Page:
Native Artists shine at Super Bowl LVII
Navajo artist Randy Barton creates animated traditional Navajo rug for Feb. 12 event

Randy Barton, Navajo, was one of several Indigenous artists who made an impact at Super Bowl LVII in Phoenix Feb. 12. (Photo/Randy Barton)

Randy Barton, Navajo, was one of several Indigenous artists who made an impact at Super Bowl LVII in Phoenix Feb. 12. (Photo/Randy Barton)

PHOENIX — Navajo artist Randy Barton was on the big stage Feb. 5. On Sunday, his art work was on the big game.

Barton made an appearance at Super Bowl LVII Opening Night at the Footprint Center in downtown Phoenix. Barton was among the fan celebrations to welcome the Philadelphia Eagles and Kansas City Chiefs to Super Bowl week. The teams faced each other Feb. 12 in nearby Glendale.

Monday’s popular event was also known for its media access with most players available for interviews, including more notable players getting dedicated chair and microphone space to field questions. Cameras flooded the arena floor with the most pointed at history. Quarterbacks Patrick Mahomes and Jalen Hurts received most of the attention. This was the first time in Super Bowl history that two Black quarterbacks went against each other.

The entire event took place in the area usually known for Phoenix Suns and Phoenix Mercury basketball. On this night, it belonged to the most popular sport in the country — football. The Eagles were introduced first. About an hour or so later, Kansas City players arrived. Before and inbetween, the arena was bursting with anticipation and music while hosts introduced people in attendance for broadcast and for the fans inside. It got its loudest when Mahomes and Hurts were spotlighted.

Barton also got a nice fan applause.


Navajo artist Randy Barton at the Super Bowl LVII Opening Night at the Footprint Center in Phoenix on Monday, Feb. 6, 2023. (Dalton Walker.ICT)

Barton was introduced on the main stage, a large riser above the busy floor space. He was part of a friendly art contest which of course he quickly won. He was one of many introduced to the crowd from the stage. But what Barton had in his bag, few, if any, in attendance could put on their work resume.

Barton created a digital design that will premiere when Philadelphia and Kansas City players take the field on Sunday. He created an animated traditional Navajo rug design that “looks like it’s exploding, it’s really dope,” he said with excitement. He also created end zone designs and some ribbon designs that will be visible on the field.

The sports world will have to wait until gameday to see the final results.

“The inspiration comes from being a young kid growing up on the reservation, watching my grandmother weave rugs,” he said. “So I kind of took those same designs, them eye dazzler designs and brought them to life and animated them digitally.”

Barton has been an artist and designer for more than 20 years. He’s from Winslow, Arizona. He is among a group of Native artists brought in to collaborate with the NFL and Super Bowl. Production Club in Los Angeles connected with Barton last year as part of the collaboration.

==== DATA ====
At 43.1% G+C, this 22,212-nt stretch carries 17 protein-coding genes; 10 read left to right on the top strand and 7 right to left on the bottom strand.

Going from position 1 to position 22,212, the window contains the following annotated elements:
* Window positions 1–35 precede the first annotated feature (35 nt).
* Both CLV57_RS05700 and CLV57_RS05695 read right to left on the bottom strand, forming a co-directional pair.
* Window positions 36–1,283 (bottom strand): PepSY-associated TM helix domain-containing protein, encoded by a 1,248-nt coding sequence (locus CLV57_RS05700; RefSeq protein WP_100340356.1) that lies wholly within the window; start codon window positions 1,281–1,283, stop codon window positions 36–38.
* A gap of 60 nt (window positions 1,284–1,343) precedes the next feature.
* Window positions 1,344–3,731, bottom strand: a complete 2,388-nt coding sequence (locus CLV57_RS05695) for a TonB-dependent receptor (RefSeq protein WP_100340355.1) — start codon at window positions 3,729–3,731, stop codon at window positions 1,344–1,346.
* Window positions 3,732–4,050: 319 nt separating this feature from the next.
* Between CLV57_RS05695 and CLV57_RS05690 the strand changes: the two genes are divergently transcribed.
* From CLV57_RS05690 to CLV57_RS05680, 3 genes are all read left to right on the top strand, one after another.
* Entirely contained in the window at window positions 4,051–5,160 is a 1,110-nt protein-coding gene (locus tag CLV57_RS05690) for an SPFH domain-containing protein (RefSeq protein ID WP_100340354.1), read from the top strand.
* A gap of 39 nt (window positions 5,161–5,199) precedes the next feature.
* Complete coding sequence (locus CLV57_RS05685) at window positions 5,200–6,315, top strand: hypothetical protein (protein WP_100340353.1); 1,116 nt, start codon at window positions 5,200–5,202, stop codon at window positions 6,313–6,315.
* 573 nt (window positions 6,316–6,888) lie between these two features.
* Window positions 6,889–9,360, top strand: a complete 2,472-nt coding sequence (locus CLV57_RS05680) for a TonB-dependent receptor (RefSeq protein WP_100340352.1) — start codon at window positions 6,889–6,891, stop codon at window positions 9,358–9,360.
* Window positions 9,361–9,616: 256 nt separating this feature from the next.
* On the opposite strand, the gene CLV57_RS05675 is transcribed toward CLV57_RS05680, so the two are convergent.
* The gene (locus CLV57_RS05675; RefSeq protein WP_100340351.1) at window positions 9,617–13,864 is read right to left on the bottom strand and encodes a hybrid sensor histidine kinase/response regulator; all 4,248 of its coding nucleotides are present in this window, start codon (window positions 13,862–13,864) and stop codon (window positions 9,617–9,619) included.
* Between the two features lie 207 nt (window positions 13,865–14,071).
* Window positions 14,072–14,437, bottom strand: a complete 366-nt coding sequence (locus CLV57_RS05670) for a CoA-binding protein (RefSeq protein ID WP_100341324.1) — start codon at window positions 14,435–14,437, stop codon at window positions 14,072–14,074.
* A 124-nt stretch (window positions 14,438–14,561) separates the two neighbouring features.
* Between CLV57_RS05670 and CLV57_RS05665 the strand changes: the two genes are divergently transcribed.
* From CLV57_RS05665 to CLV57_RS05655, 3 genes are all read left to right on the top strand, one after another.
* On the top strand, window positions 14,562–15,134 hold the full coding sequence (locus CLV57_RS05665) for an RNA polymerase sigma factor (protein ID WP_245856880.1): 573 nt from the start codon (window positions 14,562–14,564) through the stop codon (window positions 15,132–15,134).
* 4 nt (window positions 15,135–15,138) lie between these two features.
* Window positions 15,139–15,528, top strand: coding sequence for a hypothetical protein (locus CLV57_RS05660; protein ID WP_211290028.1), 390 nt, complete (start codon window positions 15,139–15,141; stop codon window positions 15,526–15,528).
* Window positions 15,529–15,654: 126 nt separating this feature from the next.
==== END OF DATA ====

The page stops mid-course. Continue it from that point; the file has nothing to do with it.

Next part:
“To finally be able to be noticed, and for corporations to recognize Native Americans … that kind of breaks the ceiling and gives us more opportunity,” Barton said.

The opening night celebration wasn’t the first event of the day.

Earlier, a news conference officially kicked off this week’s festivities. And it started with a land acknowledgement by an area tribal leader.

Gila River Indian Community Gov. Stephen Roe Lewis shared the cultural significance of Phoenix's history as the ancestral homelands of the O'otham and Pee-Posh.

Lewis said history was made Monday with the NFL’s first Super Bowl land acknowledgment

More history was also made.

Back inside the Footprint Center Monday night, local Indigenous dance troupe, Indigenous Enterprise, performed on the big stage. On social media, the group said it made history as the first Native group to perform at opening night.

Kansas City fan Ileoso Molina, Yaqui, and his girlfriend Aabiniiso Litzin, Navajo and Tohono O’odham, were among the people in the crowd. They live in Tucson and made the roughly 90 minute drive north for the event.

Molina was wearing a Kansas City jersey and a beaded medallion in the shape of the team’s arrowhead logo. The medallion was a birthday gift from Litzin, who wore matching beaded earrings.

“We want to check it out, see how it is, especially since it’s close to home,” Litzin said.

Molina is a big fan of Kansas City player Travis Kelce.

“He's the best tight end,” he said. “I watch all his podcasts too. He's just a great player. He's funny, charismatic, energetic.”

Kansas City’s James Winchester, a citizen of the Choctaw Nation of Oklahoma, was answering questions from the media but was also doing the interviews. Winchester was walking the floor with a team microphone interviewing his teammates on camera. He’s one of at least two Native players set to play in the Super Bowl. His teammate Creed Humphrey, Citizen Potawatomi Nation, is the other.

Winchester is playing in his third Super Bowl in four years and has won one ring.

“It’s incredible to make it to the game and have an opportunity,” he said. “It’s a long season, super proud of my teammates and it's just a blessing to get to play for another world championship.”

Humphrey said this week is all about preparation for the Eagles.

“This week is exciting, I’m having fun with it,” he said. “We are here to win a game, we are preparing hard and getting ready.”

This story originally appeared on Indian Country Today.

Dacoda McDowell-Wahpekeche contributed to this report.

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